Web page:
: _p_vals( new int[ 64 ] )
        , _metadata( 64, "ArrayWrapper" )
    {}

    ArrayWrapper (int n)
        : _p_vals( new int[ n ] )
        , _metadata( n, "ArrayWrapper" )
    {}

    // move constructor
    ArrayWrapper (ArrayWrapper&& other)
        : _p_vals( other._p_vals  )
        , _metadata( other._metadata )
    {
        other._p_vals = NULL;
    }

    // copy constructor
    ArrayWrapper (const ArrayWrapper& other)
        : _p_vals( new int[ other._metadata.getSize() ] )
        , _metadata( other._metadata )
    {
        for ( int i = 0; i < _metadata.getSize(); ++i )
        {
            _p_vals[ i ] = other._p_vals[ i ];
        }
    }
    ~ArrayWrapper ()
    {
        delete [] _p_vals;
    }
private:
    int *_p_vals;
    MetaData _metadata;
};

Does this work? It seems very natural, doesn't it, to just call the MetaData move constructor from within the move constructor for ArrayWrapper? The problem is that this just doesn't work. The reason is simple: the value of other in the move constructor--it's an rvalue reference. But an rvalue reference is not, in fact, an rvalue. It's an lvalue, and so the copy constructor is called, not the move constructor. This is weird. I know--it's confusing. Here's the way to think about it. A rvalue is an expression that creates an object that is about to evaporate into thin air. It's on its last legs in life--or about to fulfill its life purpose. Suddenly we pass the temporary to a move constructor, and it takes on new life in the new scope. In the context where the rvalue expression was evaluated, the temporary object really is over and done with. But in our constructor, the object has a name; it will be alive for the entire duration of our function. In other words, we might use the variable other more than once in the function, and the temporary object has a defined location that truly persists for the entire function. It's an lvalue in the true sense of the term locator value, we can locate the object at a particular address that is stable for the entire duration of the function call. We might, in fact, want to use it later in the function. If a move constructor were called whenever we held an object in an rvalue reference, we might use a moved object, by accident!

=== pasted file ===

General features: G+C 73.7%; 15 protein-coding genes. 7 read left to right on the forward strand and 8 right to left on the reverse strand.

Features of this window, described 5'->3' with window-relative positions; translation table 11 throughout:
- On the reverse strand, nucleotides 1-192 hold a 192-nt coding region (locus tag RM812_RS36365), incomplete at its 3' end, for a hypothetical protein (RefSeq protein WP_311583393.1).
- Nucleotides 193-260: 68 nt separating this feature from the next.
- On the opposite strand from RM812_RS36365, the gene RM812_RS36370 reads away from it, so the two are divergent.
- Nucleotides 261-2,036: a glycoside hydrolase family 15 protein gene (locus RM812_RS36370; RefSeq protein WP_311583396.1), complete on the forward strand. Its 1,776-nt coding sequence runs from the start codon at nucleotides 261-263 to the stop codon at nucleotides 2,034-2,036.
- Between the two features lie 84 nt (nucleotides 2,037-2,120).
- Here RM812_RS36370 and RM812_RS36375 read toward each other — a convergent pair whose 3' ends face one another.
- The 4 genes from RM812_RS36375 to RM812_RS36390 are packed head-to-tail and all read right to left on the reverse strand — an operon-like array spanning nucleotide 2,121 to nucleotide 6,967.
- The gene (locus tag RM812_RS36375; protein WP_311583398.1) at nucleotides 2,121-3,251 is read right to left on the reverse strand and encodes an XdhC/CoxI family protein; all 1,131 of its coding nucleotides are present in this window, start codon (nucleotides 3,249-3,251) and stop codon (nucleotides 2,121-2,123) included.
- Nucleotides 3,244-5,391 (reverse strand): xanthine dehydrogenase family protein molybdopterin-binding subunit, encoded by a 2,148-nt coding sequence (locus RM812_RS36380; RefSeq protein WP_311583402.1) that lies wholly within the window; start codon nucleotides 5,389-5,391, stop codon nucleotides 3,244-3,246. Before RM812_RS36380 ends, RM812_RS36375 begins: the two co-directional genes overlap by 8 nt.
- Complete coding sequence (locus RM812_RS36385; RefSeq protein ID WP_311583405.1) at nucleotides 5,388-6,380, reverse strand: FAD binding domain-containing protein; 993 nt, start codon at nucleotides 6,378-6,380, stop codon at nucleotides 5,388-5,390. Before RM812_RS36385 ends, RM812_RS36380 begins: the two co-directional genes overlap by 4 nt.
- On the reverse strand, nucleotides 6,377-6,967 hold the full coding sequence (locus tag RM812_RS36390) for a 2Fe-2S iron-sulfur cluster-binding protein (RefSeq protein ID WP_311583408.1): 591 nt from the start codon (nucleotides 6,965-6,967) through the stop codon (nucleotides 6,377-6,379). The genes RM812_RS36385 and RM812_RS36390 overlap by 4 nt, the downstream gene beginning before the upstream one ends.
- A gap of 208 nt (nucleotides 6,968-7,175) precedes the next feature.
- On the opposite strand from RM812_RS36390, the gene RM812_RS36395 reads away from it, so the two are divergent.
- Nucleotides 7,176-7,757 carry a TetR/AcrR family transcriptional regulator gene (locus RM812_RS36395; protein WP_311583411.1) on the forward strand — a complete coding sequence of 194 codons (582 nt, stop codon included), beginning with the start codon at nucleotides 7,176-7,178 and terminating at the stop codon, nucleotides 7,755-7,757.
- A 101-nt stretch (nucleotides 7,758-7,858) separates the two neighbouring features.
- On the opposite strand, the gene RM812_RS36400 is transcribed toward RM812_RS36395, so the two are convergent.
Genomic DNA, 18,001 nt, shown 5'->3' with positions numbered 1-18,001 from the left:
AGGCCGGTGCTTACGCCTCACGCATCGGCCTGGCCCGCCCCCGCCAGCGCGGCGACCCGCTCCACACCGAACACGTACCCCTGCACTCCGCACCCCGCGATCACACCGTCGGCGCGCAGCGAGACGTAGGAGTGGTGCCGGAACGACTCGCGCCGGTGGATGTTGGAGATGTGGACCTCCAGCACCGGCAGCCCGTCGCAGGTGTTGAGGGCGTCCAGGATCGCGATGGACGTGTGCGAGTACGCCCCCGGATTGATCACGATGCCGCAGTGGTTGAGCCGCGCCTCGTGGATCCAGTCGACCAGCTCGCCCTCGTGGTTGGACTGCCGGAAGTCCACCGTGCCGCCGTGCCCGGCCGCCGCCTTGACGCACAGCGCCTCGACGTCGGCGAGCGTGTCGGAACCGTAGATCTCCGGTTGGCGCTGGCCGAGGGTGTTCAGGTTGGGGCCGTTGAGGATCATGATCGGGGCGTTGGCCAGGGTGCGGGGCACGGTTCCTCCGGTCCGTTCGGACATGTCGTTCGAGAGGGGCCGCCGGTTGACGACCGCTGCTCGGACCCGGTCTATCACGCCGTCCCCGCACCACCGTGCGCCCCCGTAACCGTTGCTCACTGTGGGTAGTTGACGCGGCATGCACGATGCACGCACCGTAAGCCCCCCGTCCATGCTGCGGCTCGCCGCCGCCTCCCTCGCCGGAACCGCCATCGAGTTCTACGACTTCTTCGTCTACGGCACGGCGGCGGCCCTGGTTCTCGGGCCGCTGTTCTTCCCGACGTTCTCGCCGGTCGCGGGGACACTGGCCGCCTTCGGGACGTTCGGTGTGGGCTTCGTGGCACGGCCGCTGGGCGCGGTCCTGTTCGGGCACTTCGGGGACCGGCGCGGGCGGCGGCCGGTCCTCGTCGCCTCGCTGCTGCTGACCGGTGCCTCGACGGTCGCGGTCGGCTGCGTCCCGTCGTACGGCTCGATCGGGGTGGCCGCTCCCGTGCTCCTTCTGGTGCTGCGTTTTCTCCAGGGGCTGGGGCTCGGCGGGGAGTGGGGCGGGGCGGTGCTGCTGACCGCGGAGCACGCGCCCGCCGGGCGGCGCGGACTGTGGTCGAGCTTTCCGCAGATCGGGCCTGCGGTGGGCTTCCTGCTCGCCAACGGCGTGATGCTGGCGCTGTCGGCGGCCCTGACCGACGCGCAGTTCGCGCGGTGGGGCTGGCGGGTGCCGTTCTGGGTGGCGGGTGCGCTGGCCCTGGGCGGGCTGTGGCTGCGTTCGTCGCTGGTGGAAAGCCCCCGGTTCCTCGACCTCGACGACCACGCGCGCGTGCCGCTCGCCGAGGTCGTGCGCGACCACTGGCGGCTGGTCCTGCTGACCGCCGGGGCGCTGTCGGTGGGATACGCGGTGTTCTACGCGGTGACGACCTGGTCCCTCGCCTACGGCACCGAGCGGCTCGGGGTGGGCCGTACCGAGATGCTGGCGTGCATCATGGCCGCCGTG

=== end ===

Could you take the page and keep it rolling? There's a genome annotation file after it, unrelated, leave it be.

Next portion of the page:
// move constructor
    ArrayWrapper (ArrayWrapper&& other)
        : _p_vals( other._p_vals  )
        , _metadata( other._metadata )
    {
        // if _metadata( other._metadata ) calls the move constructor, using 
        // other._metadata here would be extremely dangerous!
        other._p_vals = NULL;
    }

Put a final way: both lvalue and rvalue references are lvalue expressions. The difference is that an lvalue reference must be const to hold a reference to an rvalue, whereas an rvalue reference can always hold a reference to an rvalue. It's like the difference between a pointer, and what is pointed to. The thing pointed-to came from an rvalue, but when we use rvalue reference itself, it results in an lvalue.

std::move

So what's the trick to handling this case? We need to use std::move, from <utility>--std::move is a way of saying, "ok, honest to God I know I have an lvalue, but I want it to be an rvalue." std::move does not, in and of itself, move anything; it just turns an lvalue into an rvalue, so that you can invoke the move constructor. Our code should look like this:

#include <utility> // for std::move

    // move constructor
    ArrayWrapper (ArrayWrapper&& other)
        : _p_vals( other._p_vals  )
        , _metadata( std::move( other._metadata ) )
    {
        other._p_vals = NULL;
    }

And of course we should really go back to MetaData and fix its own move constructor so that it uses std::move on the string it holds:

    MetaData (MetaData&& other)
        : _name( std::move( other._name ) ) // oh, blissful efficiency
        : _size( other._size )
    {}

Move assignment operator

Just as we have a move constructor, we should also have a move assignment operator. You can easily write one using the same techniques as for creating a move constructor.

Move constructors and implicitly generated constructors